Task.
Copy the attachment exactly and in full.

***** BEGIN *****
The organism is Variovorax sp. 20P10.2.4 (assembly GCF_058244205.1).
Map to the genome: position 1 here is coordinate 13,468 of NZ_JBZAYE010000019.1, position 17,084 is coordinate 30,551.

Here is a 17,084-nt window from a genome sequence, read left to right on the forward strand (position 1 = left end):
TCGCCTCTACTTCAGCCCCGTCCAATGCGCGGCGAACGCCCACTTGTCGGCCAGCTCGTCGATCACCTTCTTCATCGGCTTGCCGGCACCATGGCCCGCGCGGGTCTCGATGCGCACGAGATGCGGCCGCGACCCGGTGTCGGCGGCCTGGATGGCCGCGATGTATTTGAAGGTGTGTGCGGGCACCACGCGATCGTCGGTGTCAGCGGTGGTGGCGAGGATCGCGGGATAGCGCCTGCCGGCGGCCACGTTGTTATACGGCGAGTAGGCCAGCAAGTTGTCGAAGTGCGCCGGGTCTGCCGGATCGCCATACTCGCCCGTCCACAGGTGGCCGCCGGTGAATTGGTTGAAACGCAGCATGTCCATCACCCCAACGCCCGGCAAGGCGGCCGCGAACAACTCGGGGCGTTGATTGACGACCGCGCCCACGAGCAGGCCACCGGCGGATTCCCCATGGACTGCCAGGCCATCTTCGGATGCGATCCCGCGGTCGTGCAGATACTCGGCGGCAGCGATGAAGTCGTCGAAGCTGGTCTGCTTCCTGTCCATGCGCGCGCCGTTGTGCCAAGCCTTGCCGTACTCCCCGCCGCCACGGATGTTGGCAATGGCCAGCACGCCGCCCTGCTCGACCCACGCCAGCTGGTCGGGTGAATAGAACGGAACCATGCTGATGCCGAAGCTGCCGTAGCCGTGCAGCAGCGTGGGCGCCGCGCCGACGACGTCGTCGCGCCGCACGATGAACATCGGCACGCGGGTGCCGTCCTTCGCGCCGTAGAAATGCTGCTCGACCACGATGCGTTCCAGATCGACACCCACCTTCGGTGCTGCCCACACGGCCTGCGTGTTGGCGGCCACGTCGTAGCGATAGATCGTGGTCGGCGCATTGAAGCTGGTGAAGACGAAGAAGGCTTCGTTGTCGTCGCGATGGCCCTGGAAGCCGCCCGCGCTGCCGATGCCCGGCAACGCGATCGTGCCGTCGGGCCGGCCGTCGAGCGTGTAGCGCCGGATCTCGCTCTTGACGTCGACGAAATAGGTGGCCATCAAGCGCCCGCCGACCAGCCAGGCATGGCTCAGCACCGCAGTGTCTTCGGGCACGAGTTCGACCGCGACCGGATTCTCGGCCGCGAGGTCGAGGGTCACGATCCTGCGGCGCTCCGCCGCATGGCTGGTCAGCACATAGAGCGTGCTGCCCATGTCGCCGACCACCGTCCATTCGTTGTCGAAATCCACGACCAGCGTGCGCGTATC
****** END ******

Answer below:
The organism is Variovorax sp. 20P10.2.4 (assembly GCF_058244205.1).
Map to the genome: position 1 here is coordinate 13,468 of NZ_JBZAYE010000019.1, position 17,084 is coordinate 30,551.

Here is a 17,084-nt window from a genome sequence, read left to right on the forward strand (position 1 = left end):
TCGCCTCTACTTCAGCCCCGTCCAATGCGCGGCGAACGCCCACTTGTCGGCCAGCTCGTCGATCACCTTCTTCATCGGCTTGCCGGCACCATGGCCCGCGCGGGTCTCGATGCGCACGAGATGCGGCCGCGACCCGGTGTCGGCGGCCTGGATGGCCGCGATGTATTTGAAGGTGTGTGCGGGCACCACGCGATCGTCGGTGTCAGCGGTGGTGGCGAGGATCGCGGGATAGCGCCTGCCGGCGGCCACGTTGTTATACGGCGAGTAGGCCAGCAAGTTGTCGAAGTGCGCCGGGTCTGCCGGATCGCCATACTCGCCCGTCCACAGGTGGCCGCCGGTGAATTGGTTGAAACGCAGCATGTCCATCACCCCAACGCCCGGCAAGGCGGCCGCGAACAACTCGGGGCGTTGATTGACGACCGCGCCCACGAGCAGGCCACCGGCGGATTCCCCATGGACTGCCAGGCCATCTTCGGATGCGATCCCGCGGTCGTGCAGATACTCGGCGGCAGCGATGAAGTCGTCGAAGCTGGTCTGCTTCCTGTCCATGCGCGCGCCGTTGTGCCAAGCCTTGCCGTACTCCCCGCCGCCACGGATGTTGGCAATGGCCAGCACGCCGCCCTGCTCGACCCACGCCAGCTGGTCGGGTGAATAGAACGGAACCATGCTGATGCCGAAGCTGCCGTAGCCGTGCAGCAGCGTGGGCGCCGCGCCGACGACGTCGTCGCGCCGCACGATGAACATCGGCACGCGGGTGCCGTCCTTCGCGCCGTAGAAATGCTGCTCGACCACGATGCGTTCCAGATCGACACCCACCTTCGGTGCTGCCCACACGGCCTGCGTGTTGGCGGCCACGTCGTAGCGATAGATCGTGGTCGGCGCATTGAAGCTGGTGAAGACGAAGAAGGCTTCGTTGTCGTCGCGATGGCCCTGGAAGCCGCCCGCGCTGCCGATGCCCGGCAACGCGATCGTGCCGTCGGGCCGGCCGTCGAGCGTGTAGCGCCGGATCTCGCTCTTGACGTCGACGAAATAGGTGGCCATCAAGCGCCCGCCGACCAGCCAGGCATGGCTCAGCACCGCAGTGTCTTCGGGCACGAGTTCGACCGCGACCGGATTCTCGGCCGCGAGGTCGAGGGTCACGATCCTGCGGCGCTCCGCCGCATGGCTGGTCAGCACATAGAGCGTGCTGCCCATGTCGCCGACCACCGTCCATTCGTTGTCGAAATCCACGACCAGCGTGCGCGTATC